The second half of our documentary introduced the pros and cons of genetically modified
organisms. This is where the third learning strand came in—engaging in scientific reasoning. We
wanted our intended audience to take in what they had just learned about genetically modified
organisms and consider it when thinking about the good side and the bad side of the GMO
debate. The documentary showed that the pros of genetically modified organisms included
resistance against disease, resistant against insects, resistance against herbicides, more desirable
traits, higher food quality/taste, and higher food production. It also showed that the cons of
GMOs included the loss of biodiversity, health risks and allergies, as well as the contamination
of other organisms.
The next portion of the second half of our GMO documentary shifted to the video we
took of our presentation at Brooklyn Technical High School in Mr. Evangelist’s Regents
Chemistry class. We recorded a total of 15 minutes when we were presenting to the sophomores,
but we only incorporated about 5 minutes of video into our final documentary. The 5 minutes
that we included were of us talking about the pros and cons of GMOs, with Milana leading the
discussion. We were careful not to take any specific stand on the GMO debate so that our
audience of sophomores could make their own educated decisions and take a stance on the
controversial debate.
Our citizen science project was held at Brooklyn Technical High School in a Regents
Chemistry class. We decided to bring our PowerPoint and documentary to a class filled with
students that understood the field of GMO and biomedical engineering to a degree so it would be
easier to explain the more difficult points of bioengineering that perhaps the general public
would not easily understand at first.
Our old high school science teacher, Mr. Evangelist, let us take over his class for 15
minutes so that we could present to the classroom and also gave considerable amounts of insight
and information during the class discussion about the pros and cons of GMO’s in foods and
animals. They seemed interested from the beginning that there was a group of college students
who had previously attended the high school coming back to teach something learned from
In the first few slides of our presentation the first learning strand was used to spark
interest by including a catchy song during the slideshow and by using a glow in the dark cat and
mentioning that GMO’s can make this happen. The students seem to enjoy that fact particularly
and began to open their eyes more to the information that was to come. We started off with the
mechanism on how to derive a genetically modified organism from DNA and how the process of
inserting desirable genes into DNA results in a desirable trait being expressed once DNA
replication and translation occurs. Then we broke down the negatives and the positives of
GMO’s and the classroom began taking sides and students started contributing their own
thoughts and opinions. We asked them some possible negative consequences of GMO’s in the
agricultural world and one student brilliantly argued that if GMO’s in corn, for example, offer
pesticide resistance and kill off the bugs that try to eat the crop, wouldn’t it be harmful for
humans to eat the corn as well. This is a very legitimate concern in the field of GMO’s because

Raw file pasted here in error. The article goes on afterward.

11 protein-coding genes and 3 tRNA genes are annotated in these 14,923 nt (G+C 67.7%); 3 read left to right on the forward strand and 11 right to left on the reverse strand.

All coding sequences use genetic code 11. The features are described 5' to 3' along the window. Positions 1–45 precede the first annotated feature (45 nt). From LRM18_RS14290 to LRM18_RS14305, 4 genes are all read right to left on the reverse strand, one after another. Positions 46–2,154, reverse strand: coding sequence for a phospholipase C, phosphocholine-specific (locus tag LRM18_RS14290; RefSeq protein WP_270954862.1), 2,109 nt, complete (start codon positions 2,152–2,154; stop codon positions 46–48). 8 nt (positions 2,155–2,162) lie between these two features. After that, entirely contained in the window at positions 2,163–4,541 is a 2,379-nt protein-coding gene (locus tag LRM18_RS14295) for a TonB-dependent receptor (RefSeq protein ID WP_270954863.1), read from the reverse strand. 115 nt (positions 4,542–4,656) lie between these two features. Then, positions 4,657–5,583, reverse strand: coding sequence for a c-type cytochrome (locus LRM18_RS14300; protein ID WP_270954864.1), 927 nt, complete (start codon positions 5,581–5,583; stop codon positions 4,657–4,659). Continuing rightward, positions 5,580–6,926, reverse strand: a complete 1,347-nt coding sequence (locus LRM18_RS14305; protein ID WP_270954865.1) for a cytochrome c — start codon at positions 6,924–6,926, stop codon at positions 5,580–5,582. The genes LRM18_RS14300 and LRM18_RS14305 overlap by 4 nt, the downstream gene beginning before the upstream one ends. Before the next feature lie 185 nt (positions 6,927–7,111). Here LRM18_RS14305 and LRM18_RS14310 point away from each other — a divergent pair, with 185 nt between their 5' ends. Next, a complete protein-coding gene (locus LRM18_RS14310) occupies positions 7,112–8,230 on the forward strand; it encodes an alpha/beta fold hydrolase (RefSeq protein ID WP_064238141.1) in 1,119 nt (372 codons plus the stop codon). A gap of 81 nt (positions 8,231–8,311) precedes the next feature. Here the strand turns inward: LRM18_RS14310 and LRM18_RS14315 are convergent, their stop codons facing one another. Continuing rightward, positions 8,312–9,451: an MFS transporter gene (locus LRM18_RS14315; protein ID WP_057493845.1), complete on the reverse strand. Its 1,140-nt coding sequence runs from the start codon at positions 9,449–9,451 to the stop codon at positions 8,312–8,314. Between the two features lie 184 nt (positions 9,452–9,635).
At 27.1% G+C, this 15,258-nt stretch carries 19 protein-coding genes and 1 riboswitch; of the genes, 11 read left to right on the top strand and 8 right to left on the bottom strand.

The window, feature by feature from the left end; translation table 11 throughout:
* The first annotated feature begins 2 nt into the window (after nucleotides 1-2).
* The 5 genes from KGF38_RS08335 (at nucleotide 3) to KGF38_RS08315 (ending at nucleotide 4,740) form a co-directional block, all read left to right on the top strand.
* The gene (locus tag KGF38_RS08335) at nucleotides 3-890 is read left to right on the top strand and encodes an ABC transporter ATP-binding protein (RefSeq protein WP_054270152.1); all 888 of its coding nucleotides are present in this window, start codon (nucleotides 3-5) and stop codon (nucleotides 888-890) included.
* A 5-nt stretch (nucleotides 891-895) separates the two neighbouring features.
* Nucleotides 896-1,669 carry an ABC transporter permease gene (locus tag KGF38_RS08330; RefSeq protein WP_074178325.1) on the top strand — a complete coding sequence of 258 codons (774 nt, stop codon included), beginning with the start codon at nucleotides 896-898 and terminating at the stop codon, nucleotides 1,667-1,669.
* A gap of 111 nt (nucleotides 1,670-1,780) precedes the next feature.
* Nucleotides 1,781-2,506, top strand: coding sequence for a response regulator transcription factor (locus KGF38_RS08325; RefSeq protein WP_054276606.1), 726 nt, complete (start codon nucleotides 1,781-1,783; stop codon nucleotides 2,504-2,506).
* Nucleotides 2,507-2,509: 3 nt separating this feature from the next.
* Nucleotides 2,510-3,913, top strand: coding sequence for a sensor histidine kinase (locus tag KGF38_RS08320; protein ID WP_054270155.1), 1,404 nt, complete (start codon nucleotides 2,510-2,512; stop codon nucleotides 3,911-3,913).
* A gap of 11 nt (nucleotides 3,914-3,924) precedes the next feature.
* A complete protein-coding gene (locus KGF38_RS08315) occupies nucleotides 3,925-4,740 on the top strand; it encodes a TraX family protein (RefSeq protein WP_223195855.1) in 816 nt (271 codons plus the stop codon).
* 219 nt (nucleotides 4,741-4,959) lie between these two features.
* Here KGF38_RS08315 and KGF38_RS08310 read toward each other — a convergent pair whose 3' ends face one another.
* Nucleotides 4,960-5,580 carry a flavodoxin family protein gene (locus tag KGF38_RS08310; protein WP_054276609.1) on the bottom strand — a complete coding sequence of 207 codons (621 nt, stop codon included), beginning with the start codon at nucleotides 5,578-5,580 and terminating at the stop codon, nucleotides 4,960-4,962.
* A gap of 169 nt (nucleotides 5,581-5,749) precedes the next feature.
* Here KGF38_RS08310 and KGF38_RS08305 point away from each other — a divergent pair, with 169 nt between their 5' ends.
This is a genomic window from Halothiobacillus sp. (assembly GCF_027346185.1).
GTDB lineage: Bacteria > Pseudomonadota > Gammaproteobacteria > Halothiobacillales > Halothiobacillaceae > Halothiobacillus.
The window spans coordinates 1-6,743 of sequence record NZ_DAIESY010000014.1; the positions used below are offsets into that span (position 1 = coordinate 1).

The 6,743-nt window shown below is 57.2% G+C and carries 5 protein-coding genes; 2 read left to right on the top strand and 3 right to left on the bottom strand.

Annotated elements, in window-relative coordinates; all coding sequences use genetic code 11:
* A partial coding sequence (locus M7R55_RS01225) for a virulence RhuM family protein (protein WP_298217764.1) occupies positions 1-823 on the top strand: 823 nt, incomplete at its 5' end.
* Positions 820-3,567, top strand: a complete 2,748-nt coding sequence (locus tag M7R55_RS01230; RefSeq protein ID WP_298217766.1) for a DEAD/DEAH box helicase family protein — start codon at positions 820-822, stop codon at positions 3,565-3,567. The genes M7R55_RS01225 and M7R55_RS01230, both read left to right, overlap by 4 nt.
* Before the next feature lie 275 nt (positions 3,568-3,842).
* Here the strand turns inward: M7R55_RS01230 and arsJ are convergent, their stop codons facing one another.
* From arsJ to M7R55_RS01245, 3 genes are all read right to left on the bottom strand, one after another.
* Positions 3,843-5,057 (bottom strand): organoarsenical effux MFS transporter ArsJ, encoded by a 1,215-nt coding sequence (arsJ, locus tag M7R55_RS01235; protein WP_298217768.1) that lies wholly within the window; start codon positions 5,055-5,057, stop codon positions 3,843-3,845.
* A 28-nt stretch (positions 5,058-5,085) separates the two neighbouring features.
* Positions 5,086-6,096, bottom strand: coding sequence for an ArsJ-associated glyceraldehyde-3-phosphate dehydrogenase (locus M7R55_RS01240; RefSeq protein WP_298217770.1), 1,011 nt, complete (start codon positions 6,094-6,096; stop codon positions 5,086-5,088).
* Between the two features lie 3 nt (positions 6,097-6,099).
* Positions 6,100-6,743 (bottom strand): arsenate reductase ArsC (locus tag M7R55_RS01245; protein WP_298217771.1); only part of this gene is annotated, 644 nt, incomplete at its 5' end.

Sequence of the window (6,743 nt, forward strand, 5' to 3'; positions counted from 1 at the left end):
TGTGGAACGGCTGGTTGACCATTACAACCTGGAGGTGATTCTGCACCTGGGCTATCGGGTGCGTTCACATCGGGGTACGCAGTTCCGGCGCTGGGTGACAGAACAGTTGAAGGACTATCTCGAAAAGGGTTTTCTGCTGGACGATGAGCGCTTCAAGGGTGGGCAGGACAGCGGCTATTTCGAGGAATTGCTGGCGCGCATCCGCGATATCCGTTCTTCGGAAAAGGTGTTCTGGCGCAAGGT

the long-term effects are unknown due to this relatively new biotechnological process.
However, we also had comments that ranged into the positive aspect of GMOs such as
possibly ending world hunger because of the ability of genetically modified crops to grow in
conditions that are virtually inhospitable to organically or naturally growing crops. Another
positive effect of GMO’s that was mentioned by another classmate was the fact that nutritional
malnutrition is a serious problem in developing countries and more often than not, nutritionally
rich foods are not available to these communities in adequate quantities. What current
bioengineering technology has allowed us to do is enrich vitamins and minerals to certain foods
such as rice in order to alleviate the nutritional deficiencies in the rice. After looking more into
the student’s classmate, our group found out that scientists at the Swiss Federal Institute of
Technology Institution for Plant Science have created a strain of “golden” rice that contains very
high vitamin A content. We were surprised to see so many people with their own formulated
opinions of the topic before we started to get into the pros and cons that we listed out to present
to the class after the discussion. We did not think that high school students would be so
interested in science, especially when they are exposed to science every day in school. We were
proud with the discussion and the feedback was excellent. Mr. Evangelist emailed us the day
after and told us that after we left, the class still kept talking about GMO’s and that a even bigger
discussion broke out. That is very pleasing to hear because it means that we not only taught them
something but that we sparked interest effectively. Our goals to offer an unbiased lecture on
genetically modified organism were completed beyond expectations. Even we learned some new
and interesting facts from the teacher and from the students. Our presentation in the Macaulay
building will hopefully captivate all the listeners and spark an even bigger discussion. Let’s go,
Our final project presentation was a success. Each member of our group was able to
educate themselves about genetically modified organisms, how they are made, and how they
affect us, as well as use this new information to teach others about genetically modified
organisms. We were able to maintain an unbiased stance on GMOs, so that our intended
audience could make their own informed decision about genetically modified organisms based
on the information they learned from our presentation.